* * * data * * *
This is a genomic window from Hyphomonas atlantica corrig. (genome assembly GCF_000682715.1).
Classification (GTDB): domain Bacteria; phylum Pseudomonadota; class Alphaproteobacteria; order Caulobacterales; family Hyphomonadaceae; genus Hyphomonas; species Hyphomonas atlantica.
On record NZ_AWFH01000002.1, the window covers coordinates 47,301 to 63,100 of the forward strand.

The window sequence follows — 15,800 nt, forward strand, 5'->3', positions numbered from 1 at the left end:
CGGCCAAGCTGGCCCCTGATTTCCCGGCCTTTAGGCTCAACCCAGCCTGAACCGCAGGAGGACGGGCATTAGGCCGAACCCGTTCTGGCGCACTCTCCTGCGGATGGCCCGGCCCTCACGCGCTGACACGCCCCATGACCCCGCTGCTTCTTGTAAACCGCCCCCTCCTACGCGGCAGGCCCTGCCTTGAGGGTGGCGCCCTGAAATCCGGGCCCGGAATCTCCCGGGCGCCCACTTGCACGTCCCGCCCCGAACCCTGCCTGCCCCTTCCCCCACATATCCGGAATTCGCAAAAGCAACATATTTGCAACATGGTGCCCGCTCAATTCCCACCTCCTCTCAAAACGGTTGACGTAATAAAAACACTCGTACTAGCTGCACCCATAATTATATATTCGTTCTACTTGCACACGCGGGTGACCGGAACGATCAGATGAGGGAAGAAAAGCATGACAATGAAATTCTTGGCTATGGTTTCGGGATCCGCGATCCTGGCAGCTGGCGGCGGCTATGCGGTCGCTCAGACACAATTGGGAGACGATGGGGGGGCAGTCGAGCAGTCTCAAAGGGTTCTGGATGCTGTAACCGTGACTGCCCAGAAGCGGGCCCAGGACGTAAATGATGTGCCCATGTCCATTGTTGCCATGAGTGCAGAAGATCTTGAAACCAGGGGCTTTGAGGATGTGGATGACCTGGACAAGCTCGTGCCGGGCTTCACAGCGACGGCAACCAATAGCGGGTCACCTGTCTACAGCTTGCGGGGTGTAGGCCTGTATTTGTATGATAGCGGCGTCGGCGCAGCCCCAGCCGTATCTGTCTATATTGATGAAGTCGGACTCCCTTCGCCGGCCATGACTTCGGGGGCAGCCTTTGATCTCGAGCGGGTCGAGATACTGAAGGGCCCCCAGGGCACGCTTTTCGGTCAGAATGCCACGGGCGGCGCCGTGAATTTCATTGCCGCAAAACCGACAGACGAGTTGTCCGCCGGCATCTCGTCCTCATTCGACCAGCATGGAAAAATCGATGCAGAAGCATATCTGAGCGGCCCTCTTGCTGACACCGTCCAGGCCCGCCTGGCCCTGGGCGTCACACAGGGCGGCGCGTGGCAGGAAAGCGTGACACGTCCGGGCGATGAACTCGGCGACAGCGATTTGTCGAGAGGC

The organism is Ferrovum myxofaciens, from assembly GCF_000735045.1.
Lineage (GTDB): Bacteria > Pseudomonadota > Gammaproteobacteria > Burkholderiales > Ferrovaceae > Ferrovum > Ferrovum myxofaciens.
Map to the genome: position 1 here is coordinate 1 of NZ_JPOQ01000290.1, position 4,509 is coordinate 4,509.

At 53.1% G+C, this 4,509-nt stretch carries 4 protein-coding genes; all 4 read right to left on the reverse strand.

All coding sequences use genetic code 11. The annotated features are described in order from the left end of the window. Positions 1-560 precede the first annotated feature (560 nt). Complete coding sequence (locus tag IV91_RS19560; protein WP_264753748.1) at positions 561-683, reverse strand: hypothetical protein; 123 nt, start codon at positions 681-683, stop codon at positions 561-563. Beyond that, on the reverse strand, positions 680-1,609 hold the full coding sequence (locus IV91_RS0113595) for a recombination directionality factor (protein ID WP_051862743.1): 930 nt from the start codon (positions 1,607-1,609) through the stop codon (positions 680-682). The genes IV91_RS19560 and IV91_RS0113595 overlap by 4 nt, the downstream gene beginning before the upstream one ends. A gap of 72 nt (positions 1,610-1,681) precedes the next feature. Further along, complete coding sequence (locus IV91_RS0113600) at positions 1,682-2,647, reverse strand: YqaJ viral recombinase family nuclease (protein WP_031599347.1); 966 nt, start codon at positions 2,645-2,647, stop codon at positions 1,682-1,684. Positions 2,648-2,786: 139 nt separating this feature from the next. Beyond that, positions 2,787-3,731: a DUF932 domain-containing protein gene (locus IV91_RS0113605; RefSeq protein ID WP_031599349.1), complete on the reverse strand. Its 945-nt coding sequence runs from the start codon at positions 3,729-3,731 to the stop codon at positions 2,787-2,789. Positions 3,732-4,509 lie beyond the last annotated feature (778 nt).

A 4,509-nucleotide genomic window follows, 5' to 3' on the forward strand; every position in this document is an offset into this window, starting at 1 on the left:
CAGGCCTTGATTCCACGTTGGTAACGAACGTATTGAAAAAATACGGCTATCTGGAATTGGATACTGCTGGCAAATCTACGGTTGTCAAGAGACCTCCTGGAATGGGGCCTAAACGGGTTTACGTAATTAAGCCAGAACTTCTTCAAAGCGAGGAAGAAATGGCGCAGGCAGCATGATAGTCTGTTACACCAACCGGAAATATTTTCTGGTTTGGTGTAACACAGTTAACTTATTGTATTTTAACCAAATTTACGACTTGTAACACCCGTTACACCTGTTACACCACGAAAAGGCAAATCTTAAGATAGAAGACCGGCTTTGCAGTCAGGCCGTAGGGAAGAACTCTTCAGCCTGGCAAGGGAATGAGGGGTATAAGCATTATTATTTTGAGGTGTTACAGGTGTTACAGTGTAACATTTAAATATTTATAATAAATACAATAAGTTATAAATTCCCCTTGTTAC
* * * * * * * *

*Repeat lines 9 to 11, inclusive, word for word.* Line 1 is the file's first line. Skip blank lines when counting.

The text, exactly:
At 53.1% G+C, this 4,509-nt stretch carries 4 protein-coding genes; all 4 read right to left on the reverse strand.

All coding sequences use genetic code 11. The annotated features are described in order from the left end of the window. Positions 1-560 precede the first annotated feature (560 nt). Complete coding sequence (locus tag IV91_RS19560; protein WP_264753748.1) at positions 561-683, reverse strand: hypothetical protein; 123 nt, start codon at positions 681-683, stop codon at positions 561-563. Beyond that, on the reverse strand, positions 680-1,609 hold the full coding sequence (locus IV91_RS0113595) for a recombination directionality factor (protein ID WP_051862743.1): 930 nt from the start codon (positions 1,607-1,609) through the stop codon (positions 680-682). The genes IV91_RS19560 and IV91_RS0113595 overlap by 4 nt, the downstream gene beginning before the upstream one ends. A gap of 72 nt (positions 1,610-1,681) precedes the next feature. Further along, complete coding sequence (locus IV91_RS0113600) at positions 1,682-2,647, reverse strand: YqaJ viral recombinase family nuclease (protein WP_031599347.1); 966 nt, start codon at positions 2,645-2,647, stop codon at positions 1,682-1,684. Positions 2,648-2,786: 139 nt separating this feature from the next. Beyond that, positions 2,787-3,731: a DUF932 domain-containing protein gene (locus IV91_RS0113605; RefSeq protein ID WP_031599349.1), complete on the reverse strand. Its 945-nt coding sequence runs from the start codon at positions 3,729-3,731 to the stop codon at positions 2,787-2,789. Positions 3,732-4,509 lie beyond the last annotated feature (778 nt).

A 4,509-nucleotide genomic window follows, 5' to 3' on the forward strand; every position in this document is an offset into this window, starting at 1 on the left: